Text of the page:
Collectibles. If your IRA invested funds in collectibles, you are considered to have received a distribution equal to the cost of any “collectible.” Collectibles include works of art, rugs, antiques, metals, gems, stamps, coins, alcoholic beverages, and certain other tangible personal property. The cost of any collectible in which you invested funds of your IRA in 2017 is deemed to be a distribution to you in 2017. If you were under age 59½ when the funds were invested, enter on line 1 the cost of the collectible included in income.
Exception. Your IRA may invest in U.S. one, one-half, one-quarter, and one-tenth ounce gold coins and one-ounce silver coins minted by the U.S. Treasury Department. Your IRA can invest in certain platinum coins and certain gold, silver, palladium, and platinum bullion.
Roth IRA Distributions. If you received an early Roth IRA distribution, you must generally include on line 1 of form FTB 3805P the amount from your 2017 federal Form 8606, line 19, even if you were age 59½. However, the amount to include on line 1 of form FTB 3805P may be smaller if you have an amount on line 18c of the Roth IRA Worksheet on page 8 of your 2001 through 2006, page 9 of your 2007 through 2016, or page 11 of your 2017 FTB Pub. 1005.
In this case, you must recompute the amount to include on line 1 of form FTB 3805P by allocating the amount on your 2017 federal Form 8606, line 19. The amount on your 2017 federal Form 8606, line 19, is allocable to the amounts shown on the following lines, in the order shown (to the extent the amount was not allocable to a distribution from your 1998 federal Form 8606, line 20; your 1999, 2000, 2001 through 2008 federal Form 8606, line 19).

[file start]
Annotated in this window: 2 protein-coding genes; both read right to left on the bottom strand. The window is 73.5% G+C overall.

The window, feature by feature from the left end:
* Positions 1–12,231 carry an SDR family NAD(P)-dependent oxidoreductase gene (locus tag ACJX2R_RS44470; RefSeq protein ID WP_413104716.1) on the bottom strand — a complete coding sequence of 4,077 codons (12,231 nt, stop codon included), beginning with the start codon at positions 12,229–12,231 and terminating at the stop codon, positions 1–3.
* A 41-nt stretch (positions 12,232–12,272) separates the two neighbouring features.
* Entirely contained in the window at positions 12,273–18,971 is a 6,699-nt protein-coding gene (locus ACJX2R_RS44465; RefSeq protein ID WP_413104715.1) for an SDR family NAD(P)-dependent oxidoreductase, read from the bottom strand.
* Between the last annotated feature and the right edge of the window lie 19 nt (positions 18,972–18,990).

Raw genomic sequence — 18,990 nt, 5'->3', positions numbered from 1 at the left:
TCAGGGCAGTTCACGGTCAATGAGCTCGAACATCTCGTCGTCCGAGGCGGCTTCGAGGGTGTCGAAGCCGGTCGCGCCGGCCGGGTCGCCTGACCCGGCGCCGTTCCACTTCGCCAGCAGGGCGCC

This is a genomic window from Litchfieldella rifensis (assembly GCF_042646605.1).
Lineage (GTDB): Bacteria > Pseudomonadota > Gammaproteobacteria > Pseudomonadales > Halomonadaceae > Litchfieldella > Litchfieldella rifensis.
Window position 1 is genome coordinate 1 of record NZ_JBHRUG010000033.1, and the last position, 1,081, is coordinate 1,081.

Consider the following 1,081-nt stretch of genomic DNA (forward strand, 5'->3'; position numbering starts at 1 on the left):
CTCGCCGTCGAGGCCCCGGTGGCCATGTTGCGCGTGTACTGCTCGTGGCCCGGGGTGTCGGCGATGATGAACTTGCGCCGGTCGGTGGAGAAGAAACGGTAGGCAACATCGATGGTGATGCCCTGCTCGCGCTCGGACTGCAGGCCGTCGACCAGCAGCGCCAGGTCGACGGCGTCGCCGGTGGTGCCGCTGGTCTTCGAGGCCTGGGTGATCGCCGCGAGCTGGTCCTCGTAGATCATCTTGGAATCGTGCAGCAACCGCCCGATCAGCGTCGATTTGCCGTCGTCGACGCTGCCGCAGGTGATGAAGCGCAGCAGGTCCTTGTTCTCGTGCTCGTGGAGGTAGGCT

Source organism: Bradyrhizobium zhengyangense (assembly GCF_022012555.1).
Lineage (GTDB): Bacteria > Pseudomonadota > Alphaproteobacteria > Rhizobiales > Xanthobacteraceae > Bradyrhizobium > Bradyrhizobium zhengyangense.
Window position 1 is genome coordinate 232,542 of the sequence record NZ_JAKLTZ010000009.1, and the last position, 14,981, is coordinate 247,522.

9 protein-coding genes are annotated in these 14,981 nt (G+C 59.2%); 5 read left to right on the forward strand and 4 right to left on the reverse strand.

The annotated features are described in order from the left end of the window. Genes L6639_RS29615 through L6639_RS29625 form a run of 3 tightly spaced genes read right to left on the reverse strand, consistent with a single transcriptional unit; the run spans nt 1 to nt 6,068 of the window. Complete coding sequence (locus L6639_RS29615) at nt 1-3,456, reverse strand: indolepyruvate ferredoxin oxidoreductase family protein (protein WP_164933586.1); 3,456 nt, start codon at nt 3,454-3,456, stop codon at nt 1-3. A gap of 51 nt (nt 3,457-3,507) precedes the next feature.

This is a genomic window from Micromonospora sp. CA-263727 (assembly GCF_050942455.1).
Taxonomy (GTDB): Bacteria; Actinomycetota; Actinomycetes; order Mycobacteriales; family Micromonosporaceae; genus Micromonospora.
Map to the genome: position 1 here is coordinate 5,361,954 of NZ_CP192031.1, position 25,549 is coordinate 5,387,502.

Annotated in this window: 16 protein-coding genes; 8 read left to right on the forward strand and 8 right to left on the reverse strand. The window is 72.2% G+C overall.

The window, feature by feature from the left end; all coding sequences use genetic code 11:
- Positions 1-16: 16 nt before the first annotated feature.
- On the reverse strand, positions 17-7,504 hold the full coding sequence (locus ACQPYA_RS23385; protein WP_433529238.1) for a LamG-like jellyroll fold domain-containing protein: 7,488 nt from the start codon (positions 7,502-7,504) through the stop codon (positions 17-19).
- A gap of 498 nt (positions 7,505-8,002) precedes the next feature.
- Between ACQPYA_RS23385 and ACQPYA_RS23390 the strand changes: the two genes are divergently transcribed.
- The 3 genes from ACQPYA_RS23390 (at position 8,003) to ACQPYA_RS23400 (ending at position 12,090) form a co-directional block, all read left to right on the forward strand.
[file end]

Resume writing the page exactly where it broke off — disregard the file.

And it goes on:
- Your 2009 federal Form 8606, line 20; 2010 federal Form 8606, line 27; 2011-2017 federal Form 8606, line 20.
- Your 2009 federal Form 8606, line 22; 2010 federal Form 8606, line 29; 2011-2017 federal Form 8606, line 22.
- Your 2017 FTB Pub. 1005, page 11, lines 19 and 18c.
- Your 2007-2016 FTB Pub. 1005, page 9, lines 19 and 18c.
- Your 1999-2006 FTB Pub. 1005, page 8, lines 19 and 18c.
- Your 2017 federal Form 8606, line 25 (completed using California amounts).
For an example of this calculation, get federal Form 5329 instructions for Exception for Roth IRA Distributions.
Any portion of your 2017 federal Form 8606, line 19, allocable to an amount on any of the lines below is subject to the penalty and must be included on line 1 of form FTB 3805P:
- Your 2017 FTB Pub. 1005, page 11, line 19.
- Your 2007-2016 FTB Pub. 1005, page 9, line 19.
- Your 2000-2006 FTB Pub. 1005, page 8, line 19.
- Your 2017 federal Form 8606, line 25 (completed using California amounts).
Line 2 – Early Distributions Not Subject to Additional Tax